Again, I'm not confident about these numbers at all, I just wanted to give you an idea of scales.
     
  15. BenTheMan Dr. of Physics, Prof. of Love Valued Senior Member

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    Philosophically, though, I think a flat universe is MUCH more interesting.

    For example, consider this: If the universe is flat, it is infinite. If it is infinite, then all random events occur with probability 1. That means that, not only do you exist here, you have an exact copy somewhere else in the universe, safely (hopefully) outside of your light cone. Not only do you have an exact copy, but there's also an infinite number of exact copies of you.
     
  16. AlexG Like nailing Jello to a tree Valued Senior Member

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    If you squint hard, you can see them.
     
  17. camilus the villain with x-ray glasses Registered Senior Member

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    what would an infinite universe mean in terms of the amount of energy in the universe?
     
  18. AlexG Like nailing Jello to a tree Valued Senior Member

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    It would mean an infinite amount. Once you introduce infinte, amounts become nonsensical.
     
  19. arfa brane call me arf Valued Senior Member

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    "Cosmological measurements are made in a finite region, so we have to consider two types of asymptotically Euclidean metrics, connected ones and disconnected ones."
    --S Hawking

    I suppose if the universe can be highly curved in small regions, but flat overall you have to consider what happens to the local curvature--if the density of matter is a certain value cosmologically (the Friedmann model)? I'm not pretending to understand the above except tangentially. (he he)

    --taking a punt on what a disconnected metric is, I think Hawking means the metric of a compact disconnected region which is a singularity. He goes on to state that these "won't affect scattering calculations because they aren't connected to infinity, but they will affect measurements that are made in a finite region."
     
    Last edited: Dec 6, 2010
  20. camilus the villain with x-ray glasses Registered Senior Member

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    Thats exactly the answer I was looking for. Now what would that imply in terms of the first law of thermodynamics??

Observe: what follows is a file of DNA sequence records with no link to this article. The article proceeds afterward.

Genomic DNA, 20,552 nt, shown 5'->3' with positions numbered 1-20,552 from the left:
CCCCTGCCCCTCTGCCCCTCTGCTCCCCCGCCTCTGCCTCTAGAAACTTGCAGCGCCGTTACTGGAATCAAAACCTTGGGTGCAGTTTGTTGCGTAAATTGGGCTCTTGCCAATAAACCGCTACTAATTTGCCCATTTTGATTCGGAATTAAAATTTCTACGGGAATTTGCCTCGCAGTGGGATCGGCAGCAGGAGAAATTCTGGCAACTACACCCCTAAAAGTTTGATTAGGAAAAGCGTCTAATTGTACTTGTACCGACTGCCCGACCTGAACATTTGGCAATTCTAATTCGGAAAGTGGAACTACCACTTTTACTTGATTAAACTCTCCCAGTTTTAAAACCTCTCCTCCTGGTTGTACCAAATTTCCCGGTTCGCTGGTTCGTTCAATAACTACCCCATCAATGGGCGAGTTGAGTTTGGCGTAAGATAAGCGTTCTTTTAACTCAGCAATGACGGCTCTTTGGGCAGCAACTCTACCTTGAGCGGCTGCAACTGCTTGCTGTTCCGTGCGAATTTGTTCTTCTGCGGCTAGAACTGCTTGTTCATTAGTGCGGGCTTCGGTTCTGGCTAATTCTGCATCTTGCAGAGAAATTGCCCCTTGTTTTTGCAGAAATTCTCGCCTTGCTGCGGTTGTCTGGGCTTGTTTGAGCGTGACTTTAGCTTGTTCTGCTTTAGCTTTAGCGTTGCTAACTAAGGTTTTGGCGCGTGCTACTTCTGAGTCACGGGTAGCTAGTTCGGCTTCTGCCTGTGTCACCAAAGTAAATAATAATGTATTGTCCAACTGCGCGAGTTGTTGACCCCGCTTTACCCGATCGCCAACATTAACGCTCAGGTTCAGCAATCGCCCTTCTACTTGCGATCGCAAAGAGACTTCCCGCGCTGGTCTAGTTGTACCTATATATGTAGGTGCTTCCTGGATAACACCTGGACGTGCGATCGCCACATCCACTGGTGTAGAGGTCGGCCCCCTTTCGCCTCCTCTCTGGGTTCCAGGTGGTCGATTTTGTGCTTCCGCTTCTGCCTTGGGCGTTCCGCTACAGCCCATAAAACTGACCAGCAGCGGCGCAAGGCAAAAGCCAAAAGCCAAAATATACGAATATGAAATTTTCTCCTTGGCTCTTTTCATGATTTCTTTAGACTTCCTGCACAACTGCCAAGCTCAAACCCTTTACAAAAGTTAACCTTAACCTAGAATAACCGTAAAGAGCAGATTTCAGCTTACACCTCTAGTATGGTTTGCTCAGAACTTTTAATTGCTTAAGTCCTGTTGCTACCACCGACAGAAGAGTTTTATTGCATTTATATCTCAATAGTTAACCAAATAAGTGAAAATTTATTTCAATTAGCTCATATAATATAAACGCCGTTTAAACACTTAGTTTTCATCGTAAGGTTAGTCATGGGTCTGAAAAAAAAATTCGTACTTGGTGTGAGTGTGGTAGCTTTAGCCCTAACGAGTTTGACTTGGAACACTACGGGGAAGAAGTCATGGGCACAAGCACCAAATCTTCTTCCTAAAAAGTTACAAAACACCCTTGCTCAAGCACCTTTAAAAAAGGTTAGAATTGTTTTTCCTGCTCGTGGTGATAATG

(as I always say, as long as you're asking intelligent questions you are on the right track.

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  21. RJBeery Natural Philosopher Valued Senior Member

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    Is that right? I'm not saying it isn't but this is surprising to me. What is the connection between the mass of everything, the force of the big bang, and the pull of gravity such that they are perfectly balanced in a flat universe?
    Could an infinite, flat universe contain only a finite amount of mass? Also, could a flat universe be finite? Or is "curvature back on itself" the only way for us to envision universal boundaries?
     
  22. camilus the villain with x-ray glasses Registered Senior Member

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    I dont think it is perfectly balanced, the dark energy is accelerating the expansion. So its not static or in a "steady state"

    I dont think a flat universe could be finite. It would leave too many paradoxical questions, like the "edge" of the universe, and what is beyond the edge.. Therefore I believe the most theoretically ideal structure would have it curve back onto itself, therefore making finite and compact, but still unbounded and thus no "edge" whatsoever.
     
  23. Fraggle Rocker Staff Member

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    Whoa. That seems to assume a relatively consistent density of matter throughout the universe. Why does it have to be that way? If density starts out with a specific value at the centerpoint (or any point if there is no center, or if we merely don't know where it is) and attenuates in some appropriate function as we move outward, there could easily be a finite amount of mass or energy.

    Consider as a simplified example a universe that is a narrow tube that's infinite in one direction. And let's talk about matter rather than energy because then I won't have to stop and look up the terminology. In the first centimeter of the tube we find .9 grams of matter. In the second centimeter, .09 grams. In the third, .009 grams. Etc. There is matter everywhere in this universe, but its total mass is only 1.0 grams.

    A similar algorithm can be easily developed for a three-dimensional universe that is infinite in all directions, or even a universe with more than three dimensions. The math is trivial.